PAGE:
I love the one-story bungalows lining Kienlen Avenue north of Martin Luther King Boulevard. They are sturdy and simple, and due to road expansions now sit almost directly on the sidewalk line.


I am spotting lots of paired Irene Smith for Mayor and Darlene Green for Comptroller signs, including some in Shaw. In Ward 19, the pair often gets a third wheel — Re-Elect Michael McMillan for Alderman signs.


Steve Patterson posted an informative update on the shuttered Western Lanes bowling alley in his campaign blog. Steve in running for aldermen of the alley’s ward, 25, in the Democratic primary. If he wins the primary, he’ll be the next alderman, because no other parties have any candidates. Don’t forget to vote for him — in just eleven days!

Century Building Demolition Downtown

The Demolition of the Century Building: Excavation

Abandonment East St. Louis, Illinois Uncategorized

Is the Spivey Building Threatened?

by Michael R. Allen

On Thursday, January 20, 2005, acting East Saint Louis City manager Alvin Parks ordered the demolition of the Spivey Building (designed by Albert B. Frankel, completed 1928). Prompting his decision was a recent incident in which around fifty bricks from the roofline fell onto the street below during a gust of wind. A similar incident in July 2004 led city officials to condemn the building and erect a fence around the sidewalk surrounding it.

Parks did not specify how the city government would pay for demolition.

Yet a February 16, 2005 article in the St. Louis Post-Dispatch reported that the building’s owner, Phillip H. Cohn, objected to the forced demolition and promised the city government that either he or a prospective buyer would make necessary repairs within the near future. Parks accepted this promise and is holding off on demolition — for now.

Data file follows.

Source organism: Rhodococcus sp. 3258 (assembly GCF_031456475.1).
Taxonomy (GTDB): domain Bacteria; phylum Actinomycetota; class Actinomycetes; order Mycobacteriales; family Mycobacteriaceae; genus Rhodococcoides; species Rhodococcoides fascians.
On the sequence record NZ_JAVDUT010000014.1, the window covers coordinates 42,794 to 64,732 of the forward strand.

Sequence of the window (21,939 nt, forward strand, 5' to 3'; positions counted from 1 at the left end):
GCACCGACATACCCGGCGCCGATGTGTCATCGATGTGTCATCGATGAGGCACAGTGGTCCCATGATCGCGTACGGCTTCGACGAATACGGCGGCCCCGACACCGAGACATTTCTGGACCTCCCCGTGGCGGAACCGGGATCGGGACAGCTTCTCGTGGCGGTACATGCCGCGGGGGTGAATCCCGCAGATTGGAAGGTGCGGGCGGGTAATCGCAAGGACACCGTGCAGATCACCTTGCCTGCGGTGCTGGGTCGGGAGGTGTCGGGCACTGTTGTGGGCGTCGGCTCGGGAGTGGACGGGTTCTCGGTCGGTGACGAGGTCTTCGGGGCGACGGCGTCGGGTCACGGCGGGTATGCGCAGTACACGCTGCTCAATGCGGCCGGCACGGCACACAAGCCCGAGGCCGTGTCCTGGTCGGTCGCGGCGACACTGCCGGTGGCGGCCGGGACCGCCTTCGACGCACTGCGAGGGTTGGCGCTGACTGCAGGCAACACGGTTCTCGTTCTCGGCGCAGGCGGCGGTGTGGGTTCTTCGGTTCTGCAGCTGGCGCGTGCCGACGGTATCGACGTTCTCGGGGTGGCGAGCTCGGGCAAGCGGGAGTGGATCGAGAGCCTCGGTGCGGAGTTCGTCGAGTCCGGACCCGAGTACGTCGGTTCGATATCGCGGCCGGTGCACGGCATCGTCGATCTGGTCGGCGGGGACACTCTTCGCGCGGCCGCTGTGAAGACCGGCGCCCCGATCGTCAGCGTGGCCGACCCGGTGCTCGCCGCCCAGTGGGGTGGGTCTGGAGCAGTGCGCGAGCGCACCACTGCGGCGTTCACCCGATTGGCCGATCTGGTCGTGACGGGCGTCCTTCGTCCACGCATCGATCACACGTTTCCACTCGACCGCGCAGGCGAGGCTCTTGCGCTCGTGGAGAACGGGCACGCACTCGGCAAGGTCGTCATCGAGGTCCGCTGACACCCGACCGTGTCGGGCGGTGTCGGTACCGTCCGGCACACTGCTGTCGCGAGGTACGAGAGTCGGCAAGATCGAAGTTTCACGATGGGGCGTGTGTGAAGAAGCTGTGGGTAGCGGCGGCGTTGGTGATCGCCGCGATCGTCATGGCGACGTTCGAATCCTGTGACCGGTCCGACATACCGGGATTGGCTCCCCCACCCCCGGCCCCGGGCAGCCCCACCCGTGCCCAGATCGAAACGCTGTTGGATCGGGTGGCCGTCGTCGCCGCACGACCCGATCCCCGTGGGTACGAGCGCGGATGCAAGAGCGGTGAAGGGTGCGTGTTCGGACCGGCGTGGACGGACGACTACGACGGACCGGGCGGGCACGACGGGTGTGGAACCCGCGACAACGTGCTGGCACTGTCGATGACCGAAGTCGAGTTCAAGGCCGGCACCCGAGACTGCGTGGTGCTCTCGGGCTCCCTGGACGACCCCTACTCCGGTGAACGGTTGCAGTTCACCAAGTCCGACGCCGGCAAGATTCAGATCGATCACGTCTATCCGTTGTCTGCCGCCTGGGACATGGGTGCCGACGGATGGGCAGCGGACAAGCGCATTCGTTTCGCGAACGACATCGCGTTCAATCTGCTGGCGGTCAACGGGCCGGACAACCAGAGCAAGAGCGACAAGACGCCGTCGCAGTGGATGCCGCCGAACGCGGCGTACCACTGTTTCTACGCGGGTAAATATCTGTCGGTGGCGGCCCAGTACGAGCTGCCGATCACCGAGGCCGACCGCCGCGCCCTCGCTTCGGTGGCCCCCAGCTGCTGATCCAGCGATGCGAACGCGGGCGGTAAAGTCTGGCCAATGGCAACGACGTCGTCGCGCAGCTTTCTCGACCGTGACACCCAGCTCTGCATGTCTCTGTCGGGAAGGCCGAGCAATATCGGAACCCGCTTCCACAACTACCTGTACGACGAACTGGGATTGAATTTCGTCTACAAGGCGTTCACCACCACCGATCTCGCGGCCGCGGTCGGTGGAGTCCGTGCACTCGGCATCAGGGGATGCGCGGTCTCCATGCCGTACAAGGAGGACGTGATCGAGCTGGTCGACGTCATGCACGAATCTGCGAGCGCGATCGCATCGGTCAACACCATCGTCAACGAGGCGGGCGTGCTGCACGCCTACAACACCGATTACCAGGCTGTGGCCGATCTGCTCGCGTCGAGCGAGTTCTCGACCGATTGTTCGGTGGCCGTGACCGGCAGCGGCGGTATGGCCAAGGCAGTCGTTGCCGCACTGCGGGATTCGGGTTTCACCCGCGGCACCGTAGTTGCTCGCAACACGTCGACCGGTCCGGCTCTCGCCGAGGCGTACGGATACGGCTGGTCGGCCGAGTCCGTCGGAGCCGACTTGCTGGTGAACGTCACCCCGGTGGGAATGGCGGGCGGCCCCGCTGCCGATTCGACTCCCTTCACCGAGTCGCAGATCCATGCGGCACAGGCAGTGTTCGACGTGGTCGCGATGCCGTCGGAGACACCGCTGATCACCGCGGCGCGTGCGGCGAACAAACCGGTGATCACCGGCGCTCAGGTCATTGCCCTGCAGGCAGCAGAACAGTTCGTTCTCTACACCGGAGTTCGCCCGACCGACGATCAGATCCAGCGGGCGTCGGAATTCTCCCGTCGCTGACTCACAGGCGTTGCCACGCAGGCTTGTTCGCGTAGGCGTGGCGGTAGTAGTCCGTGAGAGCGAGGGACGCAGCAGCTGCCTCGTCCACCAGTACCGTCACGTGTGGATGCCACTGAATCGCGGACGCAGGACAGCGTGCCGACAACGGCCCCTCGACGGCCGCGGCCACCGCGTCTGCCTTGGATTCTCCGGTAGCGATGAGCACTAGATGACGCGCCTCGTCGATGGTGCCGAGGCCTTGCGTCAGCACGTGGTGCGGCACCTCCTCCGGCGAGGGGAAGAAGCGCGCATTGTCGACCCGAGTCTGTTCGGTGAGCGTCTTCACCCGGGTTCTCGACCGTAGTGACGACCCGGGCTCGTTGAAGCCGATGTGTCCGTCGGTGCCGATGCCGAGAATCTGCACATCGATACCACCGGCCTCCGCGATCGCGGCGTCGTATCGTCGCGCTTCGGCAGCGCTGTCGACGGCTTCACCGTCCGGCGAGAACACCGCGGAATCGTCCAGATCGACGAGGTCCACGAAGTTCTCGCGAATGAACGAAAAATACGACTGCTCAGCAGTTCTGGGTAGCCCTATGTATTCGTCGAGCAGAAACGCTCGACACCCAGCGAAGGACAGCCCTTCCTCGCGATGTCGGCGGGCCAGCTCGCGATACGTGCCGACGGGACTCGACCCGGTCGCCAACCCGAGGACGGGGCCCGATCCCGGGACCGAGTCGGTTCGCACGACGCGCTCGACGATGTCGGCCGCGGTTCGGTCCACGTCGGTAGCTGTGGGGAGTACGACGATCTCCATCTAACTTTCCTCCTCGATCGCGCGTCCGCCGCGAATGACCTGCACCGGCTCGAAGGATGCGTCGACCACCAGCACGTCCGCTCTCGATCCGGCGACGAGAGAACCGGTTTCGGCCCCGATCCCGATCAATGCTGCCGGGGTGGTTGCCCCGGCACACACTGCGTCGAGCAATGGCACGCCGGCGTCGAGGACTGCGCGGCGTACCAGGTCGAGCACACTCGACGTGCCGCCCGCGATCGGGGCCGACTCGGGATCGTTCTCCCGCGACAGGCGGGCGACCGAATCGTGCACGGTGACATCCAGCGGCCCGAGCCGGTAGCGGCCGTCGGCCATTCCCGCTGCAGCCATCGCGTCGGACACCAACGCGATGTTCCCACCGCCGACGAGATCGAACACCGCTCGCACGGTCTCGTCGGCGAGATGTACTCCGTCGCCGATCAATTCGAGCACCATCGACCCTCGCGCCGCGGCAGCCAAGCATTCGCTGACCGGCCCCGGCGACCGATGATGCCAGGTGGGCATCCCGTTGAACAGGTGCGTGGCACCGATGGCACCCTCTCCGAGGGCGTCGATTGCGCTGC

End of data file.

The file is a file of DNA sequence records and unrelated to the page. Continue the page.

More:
St. Louis developer Cohn had purchased the Spivey Building for $75,000 in 2001 and sucessfully sought its listing on the National Register of Historic Places. Cohn started removing asbestos-laden insulation illegally, having workers throw unsealed debris from the building’s windows. Neighbors complained to the city government about their exposure to the hazardous debris. The federal government has charged him with several federal crimes, including violations of regulations on asbestos removal. Work on the Spivey stopped in 2002.

The last tenant, State Community College, left the Spivey nearly twenty years ago. However, the building once was a prominent address in downtown East St. Louis, home to the old Metro Journal newspaper founded by publisher Allen T. Spivey, who built the building. For years, it housed many doctors’ offices that brought much of the city’s population through its doors. Its Sullivanesque ornament and stature make it a striking regional landmark. As the tallest building in Illinois south of Springfield, its significance echoes beyond East Saint Louis.

Saving the building is a great challenge, but one that the Saint Louis region should accept. Losing the Spivey would rob East Saint Louis of the chance to rebuild its downtown as a complementary urban district near re-emerging downtown Saint Louis. Let’s hope that the Spivey Building soon reopens and stays open.

Century Building Demolition Downtown

The Demolition of the Century Building: The Last Stand

The evening light fell upon the newly-uncovered east side of the Syndicate Trust Building, revealing a colorful cross-section of walls that were once part of the connector between the Syndicate Trust and Century buildings.

A large and spectacular unexpected collapse the night before had necessitated nearly completing above-ground demolition of the Century Building. The wreckers were supposed to leave a large section standing so that they could take it down ceremoniously in front of the developers responsible for the demolition.

At around 7:45 p.m., the wrecker pulled a cable to pull down the last free-standing above-ground portion of the Century Building while Steve Stogel and other developers watched. This photograph shows the two columns before the pull. Only one column fell on the first pull.